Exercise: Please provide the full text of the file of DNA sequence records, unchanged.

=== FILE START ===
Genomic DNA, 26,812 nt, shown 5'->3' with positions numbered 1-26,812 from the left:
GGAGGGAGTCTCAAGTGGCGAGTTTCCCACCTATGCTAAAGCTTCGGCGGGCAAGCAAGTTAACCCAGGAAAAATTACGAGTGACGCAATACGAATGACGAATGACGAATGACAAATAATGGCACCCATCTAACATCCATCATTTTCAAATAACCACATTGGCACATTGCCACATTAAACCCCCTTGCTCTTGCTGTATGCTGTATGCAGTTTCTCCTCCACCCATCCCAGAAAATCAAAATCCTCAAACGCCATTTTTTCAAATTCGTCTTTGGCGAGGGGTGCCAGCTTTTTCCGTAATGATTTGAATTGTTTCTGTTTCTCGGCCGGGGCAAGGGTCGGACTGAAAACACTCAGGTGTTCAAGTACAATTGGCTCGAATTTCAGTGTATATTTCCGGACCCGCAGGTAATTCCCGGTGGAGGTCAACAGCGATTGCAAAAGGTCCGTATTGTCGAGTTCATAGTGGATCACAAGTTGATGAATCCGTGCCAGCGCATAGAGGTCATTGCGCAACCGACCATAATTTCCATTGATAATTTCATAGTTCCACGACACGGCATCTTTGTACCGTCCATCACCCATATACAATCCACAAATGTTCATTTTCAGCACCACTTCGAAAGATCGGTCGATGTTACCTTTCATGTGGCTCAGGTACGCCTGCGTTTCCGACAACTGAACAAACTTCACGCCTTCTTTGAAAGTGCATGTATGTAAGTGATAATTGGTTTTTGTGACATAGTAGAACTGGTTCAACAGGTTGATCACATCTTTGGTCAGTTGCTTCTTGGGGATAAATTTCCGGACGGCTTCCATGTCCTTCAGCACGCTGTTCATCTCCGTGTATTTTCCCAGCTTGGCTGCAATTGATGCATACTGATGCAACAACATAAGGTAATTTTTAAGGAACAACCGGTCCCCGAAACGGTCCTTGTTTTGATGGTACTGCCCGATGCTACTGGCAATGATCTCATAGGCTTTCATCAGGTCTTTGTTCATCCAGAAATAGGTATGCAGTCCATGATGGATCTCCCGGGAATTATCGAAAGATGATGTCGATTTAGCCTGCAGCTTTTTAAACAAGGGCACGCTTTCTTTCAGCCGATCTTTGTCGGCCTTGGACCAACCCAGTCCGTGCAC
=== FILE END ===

Genomic DNA, 26,812 nt, shown 5'->3' with positions numbered 1-26,812 from the left:
GGAGGGAGTCTCAAGTGGCGAGTTTCCCACCTATGCTAAAGCTTCGGCGGGCAAGCAAGTTAACCCAGGAAAAATTACGAGTGACGCAATACGAATGACGAATGACGAATGACAAATAATGGCACCCATCTAACATCCATCATTTTCAAATAACCACATTGGCACATTGCCACATTAAACCCCCTTGCTCTTGCTGTATGCTGTATGCAGTTTCTCCTCCACCCATCCCAGAAAATCAAAATCCTCAAACGCCATTTTTTCAAATTCGTCTTTGGCGAGGGGTGCCAGCTTTTTCCGTAATGATTTGAATTGTTTCTGTTTCTCGGCCGGGGCAAGGGTCGGACTGAAAACACTCAGGTGTTCAAGTACAATTGGCTCGAATTTCAGTGTATATTTCCGGACCCGCAGGTAATTCCCGGTGGAGGTCAACAGCGATTGCAAAAGGTCCGTATTGTCGAGTTCATAGTGGATCACAAGTTGATGAATCCGTGCCAGCGCATAGAGGTCATTGCGCAACCGACCATAATTTCCATTGATAATTTCATAGTTCCACGACACGGCATCTTTGTACCGTCCATCACCCATATACAATCCACAAATGTTCATTTTCAGCACCACTTCGAAAGATCGGTCGATGTTACCTTTCATGTGGCTCAGGTACGCCTGCGTTTCCGACAACTGAACAAACTTCACGCCTTCTTTGAAAGTGCATGTATGTAAGTGATAATTGGTTTTTGTGACATAGTAGAACTGGTTCAACAGGTTGATCACATCTTTGGTCAGTTGCTTCTTGGGGATAAATTTCCGGACGGCTTCCATGTCCTTCAGCACGCTGTTCATCTCCGTGTATTTTCCCAGCTTGGCTGCAATTGATGCATACTGATGCAACAACATAAGGTAATTTTTAAGGAACAACCGGTCCCCGAAACGGTCCTTGTTTTGATGGTACTGCCCGATGCTACTGGCAATGATCTCATAGGCTTTCATCAGGTCTTTGTTCATCCAGAAATAGGTATGCAGTCCATGATGGATCTCCCGGGAATTATCGAAAGATGATGTCGATTTAGCCTGCAGCTTTTTAAACAAGGGCACGCTTTCTTTCAGCCGATCTTTGTCGGCCTTGGACCAACCCAGTCCGTGCAC